My other hang-up in the films running time, which is over the two and a half hour mark. Earlier this year King's "It Chapter Two" ran two hours and forty-nine minutes (up thirty four minutes over "It") and I think that was a major reason why the film grossed 35% less than its predecessor. I still believe "Doctor Sleep" will perform adequately this weekend (mid-high $20s) but I the ceiling is limited. At FB$385, it's a plausible lineup anchor depending on your feelings about the next new wide release of the weekend.
Holiday themed rom-coms used to be a staple of the November/December window but, in recent years, they've migrated to streaming services and those demonic Hallmark channels. And I think this dearth of holiday themed movies in the theatrical marketplace might be the greatest asset for director Paul Feig's "Last Christmas."
Take a look at the release schedule for the remainder of 2019 and you won't see many rom-coms. And you definitely won't see any holiday themed rom-coms unless you have a twisted sense of humor and consider "Black Christmas" a comedy. I think "Last Christmas" will be able to fill this void and it doesn't even have to be that good of a film.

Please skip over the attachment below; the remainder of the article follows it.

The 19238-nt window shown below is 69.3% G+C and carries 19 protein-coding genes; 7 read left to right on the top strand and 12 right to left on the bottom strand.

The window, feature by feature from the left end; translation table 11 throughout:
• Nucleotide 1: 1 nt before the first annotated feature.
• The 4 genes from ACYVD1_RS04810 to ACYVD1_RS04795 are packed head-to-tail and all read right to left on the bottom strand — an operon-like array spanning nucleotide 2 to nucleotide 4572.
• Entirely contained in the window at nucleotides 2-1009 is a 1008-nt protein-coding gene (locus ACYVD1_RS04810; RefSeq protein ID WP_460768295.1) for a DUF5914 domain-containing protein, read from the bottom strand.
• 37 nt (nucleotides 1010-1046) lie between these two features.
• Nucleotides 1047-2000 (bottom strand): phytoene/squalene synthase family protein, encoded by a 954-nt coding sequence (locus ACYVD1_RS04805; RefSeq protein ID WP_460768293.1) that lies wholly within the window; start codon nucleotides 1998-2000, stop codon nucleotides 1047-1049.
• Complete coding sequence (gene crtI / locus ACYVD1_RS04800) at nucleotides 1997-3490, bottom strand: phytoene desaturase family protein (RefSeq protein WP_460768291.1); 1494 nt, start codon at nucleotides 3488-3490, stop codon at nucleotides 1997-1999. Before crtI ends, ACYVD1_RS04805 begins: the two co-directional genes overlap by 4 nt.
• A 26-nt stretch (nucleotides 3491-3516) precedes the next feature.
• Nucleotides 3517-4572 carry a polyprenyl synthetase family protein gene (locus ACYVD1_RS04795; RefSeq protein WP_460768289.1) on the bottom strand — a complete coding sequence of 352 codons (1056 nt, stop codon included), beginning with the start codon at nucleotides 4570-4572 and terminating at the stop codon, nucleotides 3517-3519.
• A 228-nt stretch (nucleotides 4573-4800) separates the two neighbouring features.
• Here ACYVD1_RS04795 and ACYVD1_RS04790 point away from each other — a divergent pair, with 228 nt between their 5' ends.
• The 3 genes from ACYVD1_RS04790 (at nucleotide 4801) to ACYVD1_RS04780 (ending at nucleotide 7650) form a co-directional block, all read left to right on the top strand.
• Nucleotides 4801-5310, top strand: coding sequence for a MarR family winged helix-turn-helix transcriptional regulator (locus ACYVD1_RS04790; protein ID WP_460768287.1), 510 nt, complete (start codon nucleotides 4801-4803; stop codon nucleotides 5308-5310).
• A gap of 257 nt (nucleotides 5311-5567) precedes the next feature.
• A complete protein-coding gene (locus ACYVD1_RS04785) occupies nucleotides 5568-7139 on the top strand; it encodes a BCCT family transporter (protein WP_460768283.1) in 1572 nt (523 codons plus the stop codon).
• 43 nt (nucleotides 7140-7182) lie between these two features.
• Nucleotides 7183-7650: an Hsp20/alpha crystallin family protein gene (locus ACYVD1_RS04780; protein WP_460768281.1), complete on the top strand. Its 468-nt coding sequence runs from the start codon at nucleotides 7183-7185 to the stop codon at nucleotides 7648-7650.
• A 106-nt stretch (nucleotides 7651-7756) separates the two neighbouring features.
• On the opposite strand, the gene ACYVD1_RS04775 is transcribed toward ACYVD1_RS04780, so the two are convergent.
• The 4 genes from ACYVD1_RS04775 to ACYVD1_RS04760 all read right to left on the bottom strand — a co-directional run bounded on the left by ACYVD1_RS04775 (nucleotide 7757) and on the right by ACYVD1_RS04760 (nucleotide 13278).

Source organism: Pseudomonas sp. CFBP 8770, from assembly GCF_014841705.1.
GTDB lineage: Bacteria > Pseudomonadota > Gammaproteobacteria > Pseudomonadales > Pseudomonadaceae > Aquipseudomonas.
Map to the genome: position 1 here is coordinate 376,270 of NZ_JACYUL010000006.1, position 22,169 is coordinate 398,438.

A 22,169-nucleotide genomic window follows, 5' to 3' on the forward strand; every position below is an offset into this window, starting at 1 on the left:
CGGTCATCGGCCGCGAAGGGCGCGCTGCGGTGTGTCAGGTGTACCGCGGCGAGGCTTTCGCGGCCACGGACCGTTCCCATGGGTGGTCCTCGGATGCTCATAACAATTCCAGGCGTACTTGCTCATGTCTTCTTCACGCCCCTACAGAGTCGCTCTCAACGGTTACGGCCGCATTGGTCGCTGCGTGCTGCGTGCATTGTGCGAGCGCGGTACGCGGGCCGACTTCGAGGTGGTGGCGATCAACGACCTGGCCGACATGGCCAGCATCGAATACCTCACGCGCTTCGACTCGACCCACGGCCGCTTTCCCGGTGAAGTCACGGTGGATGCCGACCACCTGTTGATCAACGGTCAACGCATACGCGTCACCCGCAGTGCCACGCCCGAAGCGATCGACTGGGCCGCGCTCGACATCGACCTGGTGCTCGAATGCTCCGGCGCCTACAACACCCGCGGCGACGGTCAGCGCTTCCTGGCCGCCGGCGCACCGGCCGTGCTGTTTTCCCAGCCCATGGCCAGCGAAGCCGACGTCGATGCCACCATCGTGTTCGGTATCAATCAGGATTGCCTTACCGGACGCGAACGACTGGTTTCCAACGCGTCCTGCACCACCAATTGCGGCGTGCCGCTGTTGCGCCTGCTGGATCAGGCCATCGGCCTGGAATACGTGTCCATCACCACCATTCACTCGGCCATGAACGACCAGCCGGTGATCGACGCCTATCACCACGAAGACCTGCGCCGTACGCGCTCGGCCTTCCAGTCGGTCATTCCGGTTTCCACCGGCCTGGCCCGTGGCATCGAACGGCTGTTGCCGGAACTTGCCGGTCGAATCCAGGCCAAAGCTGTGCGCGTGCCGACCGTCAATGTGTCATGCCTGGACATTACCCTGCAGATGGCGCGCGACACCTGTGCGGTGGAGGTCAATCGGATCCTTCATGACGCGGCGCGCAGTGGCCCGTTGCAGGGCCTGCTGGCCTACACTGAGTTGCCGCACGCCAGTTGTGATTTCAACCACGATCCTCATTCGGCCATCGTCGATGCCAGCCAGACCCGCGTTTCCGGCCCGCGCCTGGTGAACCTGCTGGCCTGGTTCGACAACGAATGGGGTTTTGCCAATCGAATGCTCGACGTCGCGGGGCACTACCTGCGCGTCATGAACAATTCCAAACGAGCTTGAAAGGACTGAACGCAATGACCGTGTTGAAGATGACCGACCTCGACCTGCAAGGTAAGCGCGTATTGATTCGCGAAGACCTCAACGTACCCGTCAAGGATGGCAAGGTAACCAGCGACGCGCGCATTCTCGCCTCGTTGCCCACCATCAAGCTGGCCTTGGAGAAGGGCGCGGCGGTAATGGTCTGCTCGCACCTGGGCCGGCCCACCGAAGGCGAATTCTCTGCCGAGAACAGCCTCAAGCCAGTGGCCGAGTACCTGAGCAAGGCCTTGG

The film has an appealing cast which features Emilia Clarke (who gets to change gears after nearly a decade of "Game of Thrones"), Henry Golding (whose star is on the rise after "Crazy Rich Asians" and "A Simple Favor"), Emma Thompson (who also co-wrote the screenplay) and Michelle Yeoh. Plus director Paul Feig has a proven track record in maximizing the talent of his casts ("Bridesmaids" "The Heat," "Spy," etc.). And perhaps most importantly it features the music of George Michael. Who doesn't love George Michael? A show of hands? Okay a few of you, not everybody. But that's okay, I guess.
If "Last Christmas" can get to the high teens this weekend (which is highly probable) it's a potential lineup anchor at FB$260. And, even if it doesn't get off to a blazing start this weekend, I think "Last Christmas" will have a long run through the holidays and will be an FML factor is the weeks to come. Unless people refuse to leave their homes because they been hypnotized a sinister Hallmark holiday movie marathon.